Even a cardio workout at the gym can be meditative.  You step onto the elliptical trainer, set your time, resistance and incline, and you start to move.  Right, left, right, left, breathe deep, find a cadence.  If you listen to music you can keep time with the beat.  Try breathing in time with your feet, every right and left is one breath, or slow it down to every two or three revolutions.  Follow the cadence of someone next to you while you look out the window and admire the clouds.  The focus is on the breath.

As I hike I try to stay in the moment.  I listen to each breath, hear each footstep as it lands on the ground and notice each twig I break as I look at the vegetation that has changed from green and lush to sparse and dry in the winter months, and back to green in the spring and summer  I can hike the same trail ten times in three months and see something different each time.  The world is amazing – pay attention to everything!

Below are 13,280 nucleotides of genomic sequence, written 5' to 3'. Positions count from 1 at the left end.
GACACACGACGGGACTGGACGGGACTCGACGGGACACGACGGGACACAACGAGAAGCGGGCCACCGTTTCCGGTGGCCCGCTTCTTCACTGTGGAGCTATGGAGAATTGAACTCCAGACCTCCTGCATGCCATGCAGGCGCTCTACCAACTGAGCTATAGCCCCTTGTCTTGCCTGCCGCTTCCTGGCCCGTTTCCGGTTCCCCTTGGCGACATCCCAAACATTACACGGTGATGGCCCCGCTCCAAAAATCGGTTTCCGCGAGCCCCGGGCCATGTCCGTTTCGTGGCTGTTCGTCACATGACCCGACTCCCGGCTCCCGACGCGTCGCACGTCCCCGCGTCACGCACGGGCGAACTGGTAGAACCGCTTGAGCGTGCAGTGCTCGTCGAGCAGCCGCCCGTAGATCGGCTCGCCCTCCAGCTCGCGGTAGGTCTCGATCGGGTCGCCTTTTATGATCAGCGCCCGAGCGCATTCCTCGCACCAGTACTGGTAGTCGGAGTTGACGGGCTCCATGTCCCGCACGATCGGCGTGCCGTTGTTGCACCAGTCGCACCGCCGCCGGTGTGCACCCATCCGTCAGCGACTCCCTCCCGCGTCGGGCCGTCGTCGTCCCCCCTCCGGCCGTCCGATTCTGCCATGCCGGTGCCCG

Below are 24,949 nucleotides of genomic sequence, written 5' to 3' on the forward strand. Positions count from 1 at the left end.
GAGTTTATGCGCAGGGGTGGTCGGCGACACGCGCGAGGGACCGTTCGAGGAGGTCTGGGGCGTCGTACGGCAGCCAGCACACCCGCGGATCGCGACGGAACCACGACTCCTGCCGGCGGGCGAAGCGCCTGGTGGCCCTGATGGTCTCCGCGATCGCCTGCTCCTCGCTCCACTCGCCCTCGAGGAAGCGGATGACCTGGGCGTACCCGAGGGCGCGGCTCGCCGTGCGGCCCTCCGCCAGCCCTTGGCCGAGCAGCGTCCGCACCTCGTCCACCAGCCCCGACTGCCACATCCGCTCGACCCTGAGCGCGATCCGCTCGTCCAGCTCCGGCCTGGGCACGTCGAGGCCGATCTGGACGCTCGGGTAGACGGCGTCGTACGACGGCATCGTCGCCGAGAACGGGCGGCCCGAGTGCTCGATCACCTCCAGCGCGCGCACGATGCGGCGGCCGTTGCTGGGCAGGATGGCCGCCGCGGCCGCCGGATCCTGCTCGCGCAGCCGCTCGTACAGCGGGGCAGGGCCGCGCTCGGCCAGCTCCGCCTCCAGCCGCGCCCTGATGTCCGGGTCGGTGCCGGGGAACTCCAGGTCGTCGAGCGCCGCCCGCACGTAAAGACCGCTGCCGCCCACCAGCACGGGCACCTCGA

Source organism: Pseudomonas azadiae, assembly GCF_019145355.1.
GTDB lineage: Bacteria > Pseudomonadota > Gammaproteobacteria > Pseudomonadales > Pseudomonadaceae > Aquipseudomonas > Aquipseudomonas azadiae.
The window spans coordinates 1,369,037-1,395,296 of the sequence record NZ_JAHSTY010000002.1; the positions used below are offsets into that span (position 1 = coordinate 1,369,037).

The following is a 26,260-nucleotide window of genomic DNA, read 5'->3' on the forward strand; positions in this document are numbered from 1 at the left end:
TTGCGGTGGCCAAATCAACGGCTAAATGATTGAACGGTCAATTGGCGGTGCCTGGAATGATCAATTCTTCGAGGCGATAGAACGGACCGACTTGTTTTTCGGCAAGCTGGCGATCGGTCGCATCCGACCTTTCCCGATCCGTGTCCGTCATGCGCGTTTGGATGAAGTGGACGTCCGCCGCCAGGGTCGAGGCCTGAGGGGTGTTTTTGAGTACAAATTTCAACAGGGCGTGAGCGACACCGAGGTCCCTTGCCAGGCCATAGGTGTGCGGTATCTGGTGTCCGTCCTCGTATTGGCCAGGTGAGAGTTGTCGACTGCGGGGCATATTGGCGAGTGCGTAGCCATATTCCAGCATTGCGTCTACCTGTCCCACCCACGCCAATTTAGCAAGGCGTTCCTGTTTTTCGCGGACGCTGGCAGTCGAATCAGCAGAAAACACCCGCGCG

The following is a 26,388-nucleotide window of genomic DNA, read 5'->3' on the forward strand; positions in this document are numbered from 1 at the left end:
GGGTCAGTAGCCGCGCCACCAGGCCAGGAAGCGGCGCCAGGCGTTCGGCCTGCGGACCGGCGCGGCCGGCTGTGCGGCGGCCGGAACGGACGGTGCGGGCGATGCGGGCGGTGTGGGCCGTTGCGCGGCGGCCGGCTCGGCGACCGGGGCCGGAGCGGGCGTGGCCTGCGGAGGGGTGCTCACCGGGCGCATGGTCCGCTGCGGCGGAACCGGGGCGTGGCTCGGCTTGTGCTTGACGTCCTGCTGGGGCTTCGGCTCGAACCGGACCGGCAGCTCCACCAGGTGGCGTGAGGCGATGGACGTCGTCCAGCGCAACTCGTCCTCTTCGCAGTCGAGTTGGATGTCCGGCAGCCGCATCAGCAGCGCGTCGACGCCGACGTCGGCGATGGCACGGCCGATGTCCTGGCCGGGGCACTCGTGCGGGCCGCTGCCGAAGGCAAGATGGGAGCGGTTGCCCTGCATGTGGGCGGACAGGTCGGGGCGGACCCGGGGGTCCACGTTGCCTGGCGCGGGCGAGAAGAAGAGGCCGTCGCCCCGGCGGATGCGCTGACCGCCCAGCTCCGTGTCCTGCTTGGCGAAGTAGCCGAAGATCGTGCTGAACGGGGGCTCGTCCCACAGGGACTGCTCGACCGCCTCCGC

I teach my students and clients to be mindful and present.  We work on breath, focus and mindfulness.  Of course we work on strength, cardio, nutrition and general fitness too but our lifeline is our breath, we need to focus to be present and enjoy our life, and mindfulness is just plain good karma.  It can take a lifetime to learn to master, but with daily practice we can achieve the things we want and enjoy every moment.  Learning to meditate teaches us patience and calmness.  This patience and calmness can help us in many aspects of our life.

You don’t need mountains to walk.  Head out the front door and breathe in the day.